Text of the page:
RP87838. Billon tetradrachm, McAlee 1032(b) (ex. rare), Prieur 402A, SNG Cop -, BMC Galatia -, VF, well centered, uneven toning, earthen deposits,, weight 10.929 g, maximum diameter 26.4 mm, die axis 180o, Antioch (Antakya, Turkey) mint, 247 A.D.; obverse AYTOK K M IOYΛI ΦIΛIΠΠOC CEB, radiate and cuirassed bust left, without aegis, seen from the front; reverse ∆HMAPX EΞOYCIAC YΠATO Γ (holder of Tribunitian power, consul for the 3rd time), eagle standing right, head right, wings open, neither wing behind leg, wreath in beak, ANTIOXIA over S C (senatus consulto) in exergue; extremely rare; $160.00 (€136.00)
 


Lot of 5 Roman Provincial Bronze Coins of Antioch Syria, c. 200 - 250 A.D.

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The ruins of Antioch on the Orontes lie near the modern city of Antakya, Turkey. Founded near the end of the 4th century B.C. by Seleucus I Nicator, one of Alexander the Great's generals, Antioch's geographic, military and economic location, particularly the spice trade, the Silk Road, the Persian Royal Road, benefited its occupants, and eventually it rivaled Alexandria as the chief city of the Near East and as the main center of Hellenistic Judaism at the end of the Second Temple period. Antioch is called "the cradle of Christianity,” for the pivotal early role it played in the emergence of the faith. It was one of the four cities of the Syrian tetrapolis. Its residents are known as Antiochenes. Antioch was renamed Theoupolis after it was nearly destroyed by an earthquake on 29 November 528. Once a great metropolis of half a million people, it declined to insignificance during the Middle Ages because of warfare, repeated earthquakes and a change in trade routes following the Mongol conquests, which then no longer passed through Antioch from the far east. 6th Century Antioch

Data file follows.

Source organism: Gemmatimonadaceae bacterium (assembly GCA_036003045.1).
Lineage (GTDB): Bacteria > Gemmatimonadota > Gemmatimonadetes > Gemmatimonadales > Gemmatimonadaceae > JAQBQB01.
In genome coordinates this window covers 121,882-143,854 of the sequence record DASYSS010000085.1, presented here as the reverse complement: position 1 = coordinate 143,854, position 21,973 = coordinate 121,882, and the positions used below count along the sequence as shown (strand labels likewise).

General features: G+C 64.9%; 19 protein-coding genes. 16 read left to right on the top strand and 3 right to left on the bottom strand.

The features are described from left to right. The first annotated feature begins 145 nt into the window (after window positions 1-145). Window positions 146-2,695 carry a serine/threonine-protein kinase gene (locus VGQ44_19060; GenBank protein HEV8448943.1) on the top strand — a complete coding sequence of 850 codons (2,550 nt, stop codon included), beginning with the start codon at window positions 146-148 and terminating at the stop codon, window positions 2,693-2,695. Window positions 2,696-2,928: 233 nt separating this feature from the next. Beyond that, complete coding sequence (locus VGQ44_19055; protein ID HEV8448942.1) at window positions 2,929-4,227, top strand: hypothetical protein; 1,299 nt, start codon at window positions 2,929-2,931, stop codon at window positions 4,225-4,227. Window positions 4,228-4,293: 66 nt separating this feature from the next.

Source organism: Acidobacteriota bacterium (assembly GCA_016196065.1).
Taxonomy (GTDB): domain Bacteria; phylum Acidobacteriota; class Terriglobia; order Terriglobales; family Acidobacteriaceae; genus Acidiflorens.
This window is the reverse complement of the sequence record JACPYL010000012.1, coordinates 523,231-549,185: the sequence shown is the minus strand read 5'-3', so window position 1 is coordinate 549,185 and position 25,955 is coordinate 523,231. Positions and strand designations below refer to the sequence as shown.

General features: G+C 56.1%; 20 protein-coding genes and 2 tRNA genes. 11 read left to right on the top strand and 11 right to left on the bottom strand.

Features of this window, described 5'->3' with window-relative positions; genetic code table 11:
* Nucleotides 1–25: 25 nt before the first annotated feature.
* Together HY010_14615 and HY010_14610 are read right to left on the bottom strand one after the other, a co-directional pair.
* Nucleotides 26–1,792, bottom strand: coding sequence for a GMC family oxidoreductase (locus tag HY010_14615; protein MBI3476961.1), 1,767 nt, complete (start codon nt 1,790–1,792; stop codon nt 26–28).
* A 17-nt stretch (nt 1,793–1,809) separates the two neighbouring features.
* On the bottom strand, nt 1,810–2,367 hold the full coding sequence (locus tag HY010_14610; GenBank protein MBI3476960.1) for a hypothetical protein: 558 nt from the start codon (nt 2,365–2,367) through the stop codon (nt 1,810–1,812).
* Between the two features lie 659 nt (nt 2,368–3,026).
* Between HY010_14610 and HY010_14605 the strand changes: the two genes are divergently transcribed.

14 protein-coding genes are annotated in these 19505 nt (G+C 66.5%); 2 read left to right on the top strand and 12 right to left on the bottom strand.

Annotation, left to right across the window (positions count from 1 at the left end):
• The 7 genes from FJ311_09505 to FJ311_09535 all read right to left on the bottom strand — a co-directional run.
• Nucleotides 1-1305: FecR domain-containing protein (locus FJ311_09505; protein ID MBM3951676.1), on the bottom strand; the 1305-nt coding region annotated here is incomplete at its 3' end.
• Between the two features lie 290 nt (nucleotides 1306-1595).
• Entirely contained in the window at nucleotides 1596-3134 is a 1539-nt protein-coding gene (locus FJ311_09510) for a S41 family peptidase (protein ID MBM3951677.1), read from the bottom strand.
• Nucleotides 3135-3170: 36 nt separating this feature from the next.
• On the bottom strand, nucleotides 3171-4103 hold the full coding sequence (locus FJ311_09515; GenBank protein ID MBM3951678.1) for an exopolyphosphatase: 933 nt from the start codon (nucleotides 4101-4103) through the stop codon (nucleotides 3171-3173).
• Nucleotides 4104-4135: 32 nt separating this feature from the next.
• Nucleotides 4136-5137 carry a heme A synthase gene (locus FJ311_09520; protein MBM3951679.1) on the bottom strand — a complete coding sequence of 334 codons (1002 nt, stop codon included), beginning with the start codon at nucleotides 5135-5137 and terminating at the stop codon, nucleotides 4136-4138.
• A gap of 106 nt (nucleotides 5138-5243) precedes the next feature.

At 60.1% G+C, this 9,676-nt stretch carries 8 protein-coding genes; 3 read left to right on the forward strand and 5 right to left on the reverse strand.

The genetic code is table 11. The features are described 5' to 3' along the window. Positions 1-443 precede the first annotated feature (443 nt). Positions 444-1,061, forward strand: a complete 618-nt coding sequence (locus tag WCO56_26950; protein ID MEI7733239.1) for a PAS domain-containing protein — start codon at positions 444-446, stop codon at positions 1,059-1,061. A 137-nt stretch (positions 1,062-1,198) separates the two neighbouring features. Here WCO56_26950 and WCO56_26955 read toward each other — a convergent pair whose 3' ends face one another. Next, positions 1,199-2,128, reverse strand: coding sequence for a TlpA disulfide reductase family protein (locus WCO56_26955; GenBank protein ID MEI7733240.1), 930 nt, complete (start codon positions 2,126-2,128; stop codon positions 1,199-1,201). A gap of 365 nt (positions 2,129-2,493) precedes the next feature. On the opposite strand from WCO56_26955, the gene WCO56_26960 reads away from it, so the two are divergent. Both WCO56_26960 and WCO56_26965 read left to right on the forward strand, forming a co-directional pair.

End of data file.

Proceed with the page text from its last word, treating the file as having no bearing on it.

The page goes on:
LT88499. Bronze Lot, 5 Roman provincial coins of Antioch, Syria, 17.1mm - 23.0mm, Nice VF, desert patinas with highlighting earthen deposits, no additional identification, no tags or flips, the lot is the actual coins in the photograph; $160.00 (€136.00)
 


Tetrarchy of Chalkis, Coele Syria, Ptolemaios, 85 - 40 B.C.

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Ptolemaios son of Mennaios (also known as Ptolemy I), an Ituraean Arab dynast, established the Kingdom of Chalkis, c. 85 B.C., during the collapse of the Seleukid Empire. The kingdom, with its capitol at Chalcis sub Libano at the foot of Antilibanus, included Heliopolis, the valley of the Marsyas, and the mountainous region of Ituraea. In 64 B.C., he bribed Pompey the Great to forgo annexing his kingdom into the new Roman province of Syria and to allow him to continue ruling his territory as Tetrarch. Ptolemaios was succeeded by his son Lysanias, who was put to death by Marc Antony for supporting Mattathias Antigonus over Herod the Great. Antony gave the tiny kingdom of Chalkis to Cleopatra as a gift.